|Exegesis Volume 08 Issue #004
In This Issue:
From: "Dennis Frank"
Exegesis Digest Thu, 06 Mar 2003
From: "Dennis Frank"
Subject: [e] Re: exegesis Digest V8 #3
Date: Thu, 6 Mar 2003 21:46:21 +1300
> >I want to look a little more closely at the Babylonian astronomy system,
> >specifically at Kidinnu or Kudinu. Could someone point me toward some
> >Make everything as simple as possible, but not simpler. - Albert Einstein
Simple: run a web search for both versions of the name (separately). Not simpler: you can access Brittannica online via various portals, where a similar search would yield the few facts known in a concentrated context.
Okay, moving back from last to first paragraph, here's some informational pointing...
Astronomy?? A typo, I thought. On second thoughts, considering the era of the subject, maybe not. Probably the more technically correct of the two choices. Competent astrologer and best-selling author Michael Baigent published a somewhat relevant survey in 1994( "From the Omens of Babylon: Astrology and Ancient Mesopotamia"). If an effort to dress up the scantily-clad subject in some captivating finery, it sure did fail. But it does provide a single relevant reference..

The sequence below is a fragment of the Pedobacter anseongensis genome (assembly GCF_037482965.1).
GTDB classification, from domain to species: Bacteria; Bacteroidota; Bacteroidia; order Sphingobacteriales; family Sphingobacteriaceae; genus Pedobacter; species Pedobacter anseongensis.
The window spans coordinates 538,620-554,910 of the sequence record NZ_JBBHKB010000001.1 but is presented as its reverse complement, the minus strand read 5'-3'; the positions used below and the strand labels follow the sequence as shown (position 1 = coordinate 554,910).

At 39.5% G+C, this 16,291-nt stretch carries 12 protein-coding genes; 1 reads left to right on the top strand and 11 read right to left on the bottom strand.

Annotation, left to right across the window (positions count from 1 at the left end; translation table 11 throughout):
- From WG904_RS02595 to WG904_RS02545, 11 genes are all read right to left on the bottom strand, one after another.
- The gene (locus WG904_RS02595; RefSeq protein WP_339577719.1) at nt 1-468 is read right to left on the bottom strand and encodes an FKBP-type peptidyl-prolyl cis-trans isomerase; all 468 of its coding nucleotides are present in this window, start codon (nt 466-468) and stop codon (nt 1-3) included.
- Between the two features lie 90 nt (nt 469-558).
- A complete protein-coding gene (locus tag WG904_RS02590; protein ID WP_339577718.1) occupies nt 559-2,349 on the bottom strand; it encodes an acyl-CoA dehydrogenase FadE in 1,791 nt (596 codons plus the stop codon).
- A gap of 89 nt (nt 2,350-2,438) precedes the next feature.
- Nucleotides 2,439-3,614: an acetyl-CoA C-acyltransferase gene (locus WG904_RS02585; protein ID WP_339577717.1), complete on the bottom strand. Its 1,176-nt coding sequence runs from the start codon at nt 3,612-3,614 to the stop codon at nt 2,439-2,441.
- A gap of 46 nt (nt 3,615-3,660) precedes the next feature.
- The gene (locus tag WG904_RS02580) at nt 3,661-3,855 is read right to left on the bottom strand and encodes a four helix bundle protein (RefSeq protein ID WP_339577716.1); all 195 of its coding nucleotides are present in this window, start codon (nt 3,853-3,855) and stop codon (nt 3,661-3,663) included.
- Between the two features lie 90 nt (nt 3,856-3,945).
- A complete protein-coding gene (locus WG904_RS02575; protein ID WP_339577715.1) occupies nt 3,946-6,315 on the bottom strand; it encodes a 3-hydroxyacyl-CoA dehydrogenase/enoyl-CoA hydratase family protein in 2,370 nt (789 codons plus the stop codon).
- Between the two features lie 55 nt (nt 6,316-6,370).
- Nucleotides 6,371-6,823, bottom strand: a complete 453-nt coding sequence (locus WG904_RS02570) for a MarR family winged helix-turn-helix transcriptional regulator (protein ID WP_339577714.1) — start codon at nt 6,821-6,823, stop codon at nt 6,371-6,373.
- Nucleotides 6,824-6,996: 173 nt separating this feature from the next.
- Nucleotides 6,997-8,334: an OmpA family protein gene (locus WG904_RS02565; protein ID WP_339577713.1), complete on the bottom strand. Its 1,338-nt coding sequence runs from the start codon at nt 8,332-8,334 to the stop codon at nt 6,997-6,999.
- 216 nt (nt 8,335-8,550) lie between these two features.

Baigent writes (p178) that thousands of Greeks came to Babylon in the aftermath of Alexander's conquest. "Many studied astrology at the astrological schools which flourished. Archaeology had proved the existence of two Babylonian teachers who were mentioned later by the Greeks: Kidinnu, called by the Greeks Cidenas, and Nabu-rimannu, known as Naburianos."
More helpful is Rupert Gleadow's "The Origin of the Zodiac" (1968). If you can't access it let me know as I've got a copy of that also, and can provide the 3 relevant quotes. The gist is that he was founder of the Hellenistic zodiac, having located the vernal equinox at 8 Aries (by measurement).
Mastering the zodiac requires comprehension of relativity. In the physical (rather than merely metaphysical) sense, I mean, it being a measurable frame of reference that crystallized into several historical and culturally-specific forms. I mention this to caution you against the trap the novice may fall into: assuming that the various historically-identified locations of the vernal equinox were due to sloppy measurement or primitive maths or technology!
End of exegesis Digest V8 #4
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